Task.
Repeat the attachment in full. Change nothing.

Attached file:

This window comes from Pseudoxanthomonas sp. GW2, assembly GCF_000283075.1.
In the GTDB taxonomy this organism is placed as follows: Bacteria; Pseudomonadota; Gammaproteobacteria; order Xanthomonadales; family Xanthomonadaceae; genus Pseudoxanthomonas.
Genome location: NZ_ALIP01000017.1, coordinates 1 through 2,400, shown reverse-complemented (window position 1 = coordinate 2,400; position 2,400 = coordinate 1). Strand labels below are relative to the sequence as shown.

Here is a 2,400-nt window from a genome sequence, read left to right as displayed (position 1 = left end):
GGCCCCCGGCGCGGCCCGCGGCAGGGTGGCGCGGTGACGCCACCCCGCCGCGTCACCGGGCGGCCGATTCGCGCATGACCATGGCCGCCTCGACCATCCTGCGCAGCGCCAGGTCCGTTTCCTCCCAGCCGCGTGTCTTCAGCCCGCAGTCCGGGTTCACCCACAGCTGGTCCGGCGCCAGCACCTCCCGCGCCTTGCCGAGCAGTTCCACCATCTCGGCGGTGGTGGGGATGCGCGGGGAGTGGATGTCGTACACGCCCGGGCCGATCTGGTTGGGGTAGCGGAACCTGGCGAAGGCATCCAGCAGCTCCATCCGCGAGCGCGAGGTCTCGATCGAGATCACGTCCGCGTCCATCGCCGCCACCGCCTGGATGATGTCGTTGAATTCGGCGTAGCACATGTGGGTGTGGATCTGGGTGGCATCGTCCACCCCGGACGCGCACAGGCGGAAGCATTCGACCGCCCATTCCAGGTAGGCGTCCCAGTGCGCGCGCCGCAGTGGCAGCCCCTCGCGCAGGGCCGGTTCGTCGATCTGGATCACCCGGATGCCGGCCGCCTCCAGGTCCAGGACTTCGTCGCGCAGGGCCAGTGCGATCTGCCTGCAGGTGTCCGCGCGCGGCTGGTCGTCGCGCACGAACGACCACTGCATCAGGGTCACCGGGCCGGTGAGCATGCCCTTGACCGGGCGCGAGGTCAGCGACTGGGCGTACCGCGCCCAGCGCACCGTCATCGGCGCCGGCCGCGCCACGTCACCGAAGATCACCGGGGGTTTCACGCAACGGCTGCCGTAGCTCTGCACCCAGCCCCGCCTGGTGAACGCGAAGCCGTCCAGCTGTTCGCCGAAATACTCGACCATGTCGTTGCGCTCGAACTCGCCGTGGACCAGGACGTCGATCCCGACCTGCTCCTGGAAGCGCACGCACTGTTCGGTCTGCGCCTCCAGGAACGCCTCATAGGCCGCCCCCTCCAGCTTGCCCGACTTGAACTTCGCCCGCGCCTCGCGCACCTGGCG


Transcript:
This window comes from Pseudoxanthomonas sp. GW2, assembly GCF_000283075.1.
In the GTDB taxonomy this organism is placed as follows: Bacteria; Pseudomonadota; Gammaproteobacteria; order Xanthomonadales; family Xanthomonadaceae; genus Pseudoxanthomonas.
Genome location: NZ_ALIP01000017.1, coordinates 1 through 2,400, shown reverse-complemented (window position 1 = coordinate 2,400; position 2,400 = coordinate 1). Strand labels below are relative to the sequence as shown.

Here is a 2,400-nt window from a genome sequence, read left to right as displayed (position 1 = left end):
GGCCCCCGGCGCGGCCCGCGGCAGGGTGGCGCGGTGACGCCACCCCGCCGCGTCACCGGGCGGCCGATTCGCGCATGACCATGGCCGCCTCGACCATCCTGCGCAGCGCCAGGTCCGTTTCCTCCCAGCCGCGTGTCTTCAGCCCGCAGTCCGGGTTCACCCACAGCTGGTCCGGCGCCAGCACCTCCCGCGCCTTGCCGAGCAGTTCCACCATCTCGGCGGTGGTGGGGATGCGCGGGGAGTGGATGTCGTACACGCCCGGGCCGATCTGGTTGGGGTAGCGGAACCTGGCGAAGGCATCCAGCAGCTCCATCCGCGAGCGCGAGGTCTCGATCGAGATCACGTCCGCGTCCATCGCCGCCACCGCCTGGATGATGTCGTTGAATTCGGCGTAGCACATGTGGGTGTGGATCTGGGTGGCATCGTCCACCCCGGACGCGCACAGGCGGAAGCATTCGACCGCCCATTCCAGGTAGGCGTCCCAGTGCGCGCGCCGCAGTGGCAGCCCCTCGCGCAGGGCCGGTTCGTCGATCTGGATCACCCGGATGCCGGCCGCCTCCAGGTCCAGGACTTCGTCGCGCAGGGCCAGTGCGATCTGCCTGCAGGTGTCCGCGCGCGGCTGGTCGTCGCGCACGAACGACCACTGCATCAGGGTCACCGGGCCGGTGAGCATGCCCTTGACCGGGCGCGAGGTCAGCGACTGGGCGTACCGCGCCCAGCGCACCGTCATCGGCGCCGGCCGCGCCACGTCACCGAAGATCACCGGGGGTTTCACGCAACGGCTGCCGTAGCTCTGCACCCAGCCCCGCCTGGTGAACGCGAAGCCGTCCAGCTGTTCGCCGAAATACTCGACCATGTCGTTGCGCTCGAACTCGCCGTGGACCAGGACGTCGATCCCGACCTGCTCCTGGAAGCGCACGCACTGTTCGGTCTGCGCCTCCAGGAACGCCTCATAGGCCGCCCCCTCCAGCTTGCCCGACTTGAACTTCGCCCGCGCCTCGCGCACCTGGCG